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Commercial Mold Remediation FAQ

You've Got Questions, Our Experts Have The Answers

  • What is mold?

    Mold is a microscopic fungus that is part of the natural environment and necessary for our ecosystem. While it is necessary in the outdoor world, too much mold inside a structure can be dangerous and unsanitary. Mold produces spores as part of its lifecycle, and these spores float through the air both inside and outside.What is mold?
  • Why is mold a problem?

    Many people aren’t aware that mold can cause structural damage to homes and businesses, which, if left undetected, can cause a property to lose value and/or require significant repairs. And if you have ever suffered from allergies, exposure to molds can often cause nasal stuffiness, eye irritation, wheezing, skin irritation, or even more severe reactions.
  • What does mold need in order to grow?

    Mold needs a moist environment, temperatures above freezing, and a food source, which can be leaves, paper, dirt, wood, or other building materials. Mold is more likely to be found in damp, dusty spaces or areas with stagnant air.
  • How can I tell if I have mold?

    If you see mold growth or water stains, a mold test can help identify related microbial activity. You can also look for areas where water leakage has occurred, such as roofs, pipes, ceilings, or walls. Musty smells may also indicate the presence of mold.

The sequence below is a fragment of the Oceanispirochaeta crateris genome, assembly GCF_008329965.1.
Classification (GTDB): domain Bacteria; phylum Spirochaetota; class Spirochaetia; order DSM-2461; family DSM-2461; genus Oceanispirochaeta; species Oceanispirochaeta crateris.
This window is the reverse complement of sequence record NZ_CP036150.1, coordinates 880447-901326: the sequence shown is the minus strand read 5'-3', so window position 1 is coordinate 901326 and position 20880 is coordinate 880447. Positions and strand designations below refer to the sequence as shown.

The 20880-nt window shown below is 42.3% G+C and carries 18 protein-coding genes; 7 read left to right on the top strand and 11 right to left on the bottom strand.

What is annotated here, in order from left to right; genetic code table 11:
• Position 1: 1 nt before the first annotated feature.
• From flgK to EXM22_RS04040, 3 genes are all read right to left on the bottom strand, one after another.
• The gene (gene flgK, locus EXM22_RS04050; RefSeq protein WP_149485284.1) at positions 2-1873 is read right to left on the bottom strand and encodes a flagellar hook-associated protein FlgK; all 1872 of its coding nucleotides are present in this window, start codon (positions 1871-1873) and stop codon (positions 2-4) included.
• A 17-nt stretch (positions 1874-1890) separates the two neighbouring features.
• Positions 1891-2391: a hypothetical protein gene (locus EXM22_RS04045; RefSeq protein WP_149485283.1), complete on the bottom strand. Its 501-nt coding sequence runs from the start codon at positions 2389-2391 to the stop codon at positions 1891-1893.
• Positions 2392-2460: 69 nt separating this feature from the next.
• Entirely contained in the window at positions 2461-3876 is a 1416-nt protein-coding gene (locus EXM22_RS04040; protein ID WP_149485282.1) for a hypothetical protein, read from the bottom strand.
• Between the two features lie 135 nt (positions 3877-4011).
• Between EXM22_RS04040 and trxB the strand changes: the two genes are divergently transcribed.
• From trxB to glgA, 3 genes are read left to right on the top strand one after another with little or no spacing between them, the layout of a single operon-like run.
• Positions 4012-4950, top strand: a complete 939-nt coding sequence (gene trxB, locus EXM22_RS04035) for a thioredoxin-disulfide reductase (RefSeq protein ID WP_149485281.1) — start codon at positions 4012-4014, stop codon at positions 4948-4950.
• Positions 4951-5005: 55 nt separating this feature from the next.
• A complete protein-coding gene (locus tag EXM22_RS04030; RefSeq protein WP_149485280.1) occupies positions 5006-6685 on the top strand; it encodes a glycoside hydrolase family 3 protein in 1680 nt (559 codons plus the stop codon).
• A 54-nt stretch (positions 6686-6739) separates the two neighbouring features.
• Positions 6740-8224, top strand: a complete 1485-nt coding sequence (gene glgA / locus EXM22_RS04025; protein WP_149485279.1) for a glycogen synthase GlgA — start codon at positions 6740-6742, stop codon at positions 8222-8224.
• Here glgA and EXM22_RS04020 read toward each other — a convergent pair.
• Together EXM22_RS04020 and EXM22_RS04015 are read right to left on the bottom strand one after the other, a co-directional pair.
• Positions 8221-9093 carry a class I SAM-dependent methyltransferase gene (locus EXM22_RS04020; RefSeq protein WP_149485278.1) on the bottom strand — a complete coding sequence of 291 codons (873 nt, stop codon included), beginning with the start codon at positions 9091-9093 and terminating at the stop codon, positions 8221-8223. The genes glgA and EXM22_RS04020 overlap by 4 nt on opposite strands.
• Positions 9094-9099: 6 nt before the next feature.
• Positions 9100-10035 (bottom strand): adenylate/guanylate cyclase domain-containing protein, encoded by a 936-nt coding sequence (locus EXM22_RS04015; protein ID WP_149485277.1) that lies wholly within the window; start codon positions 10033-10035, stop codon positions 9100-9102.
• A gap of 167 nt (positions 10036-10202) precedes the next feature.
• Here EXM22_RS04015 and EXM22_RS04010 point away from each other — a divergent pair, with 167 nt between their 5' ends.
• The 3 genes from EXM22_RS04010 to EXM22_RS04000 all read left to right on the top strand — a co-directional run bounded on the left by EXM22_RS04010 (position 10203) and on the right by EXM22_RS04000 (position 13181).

• When does mold need to be handled by a professional remediation company?

    Most experts recommend a professional remediation company when elevated mold levels are detected. Remediation professionals are specially trained to isolate and treat mold-affected areas to avoid contaminating adjacent spaces.
  • Some molds have the reputation of being more dangerous than others. Is identifying the mold important?

    Sometimes you will hear terms like “toxic mold” or “black mold” used to refer to molds. While identifying the type of fungus or mold may be interesting, it doesn’t affect the course of action. If mold is present, the CDC has strongly recommended that it be removed, no matter the type.*
    *Source: "Facts about Mold and Dampness." Centers for Disease Control and Prevention. 18 September 2012. Web.